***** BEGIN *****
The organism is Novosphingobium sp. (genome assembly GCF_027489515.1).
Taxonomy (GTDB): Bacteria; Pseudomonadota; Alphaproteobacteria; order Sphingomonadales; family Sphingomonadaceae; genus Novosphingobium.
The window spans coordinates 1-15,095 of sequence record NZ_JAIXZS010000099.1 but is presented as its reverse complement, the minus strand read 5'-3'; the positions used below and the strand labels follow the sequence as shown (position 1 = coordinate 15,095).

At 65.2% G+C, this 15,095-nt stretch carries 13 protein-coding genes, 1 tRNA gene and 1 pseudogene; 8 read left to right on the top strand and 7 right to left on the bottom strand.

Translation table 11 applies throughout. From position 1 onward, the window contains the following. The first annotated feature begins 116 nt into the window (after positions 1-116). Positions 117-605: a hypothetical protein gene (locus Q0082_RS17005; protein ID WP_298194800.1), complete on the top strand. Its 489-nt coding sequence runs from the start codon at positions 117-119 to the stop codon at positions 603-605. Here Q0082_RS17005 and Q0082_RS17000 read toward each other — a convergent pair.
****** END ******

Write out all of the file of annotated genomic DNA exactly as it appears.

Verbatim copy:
The organism is Novosphingobium sp. (genome assembly GCF_027489515.1).
Taxonomy (GTDB): Bacteria; Pseudomonadota; Alphaproteobacteria; order Sphingomonadales; family Sphingomonadaceae; genus Novosphingobium.
The window spans coordinates 1-15,095 of sequence record NZ_JAIXZS010000099.1 but is presented as its reverse complement, the minus strand read 5'-3'; the positions used below and the strand labels follow the sequence as shown (position 1 = coordinate 15,095).

At 65.2% G+C, this 15,095-nt stretch carries 13 protein-coding genes, 1 tRNA gene and 1 pseudogene; 8 read left to right on the top strand and 7 right to left on the bottom strand.

Translation table 11 applies throughout. From position 1 onward, the window contains the following. The first annotated feature begins 116 nt into the window (after positions 1-116). Positions 117-605: a hypothetical protein gene (locus Q0082_RS17005; protein ID WP_298194800.1), complete on the top strand. Its 489-nt coding sequence runs from the start codon at positions 117-119 to the stop codon at positions 603-605. Here Q0082_RS17005 and Q0082_RS17000 read toward each other — a convergent pair.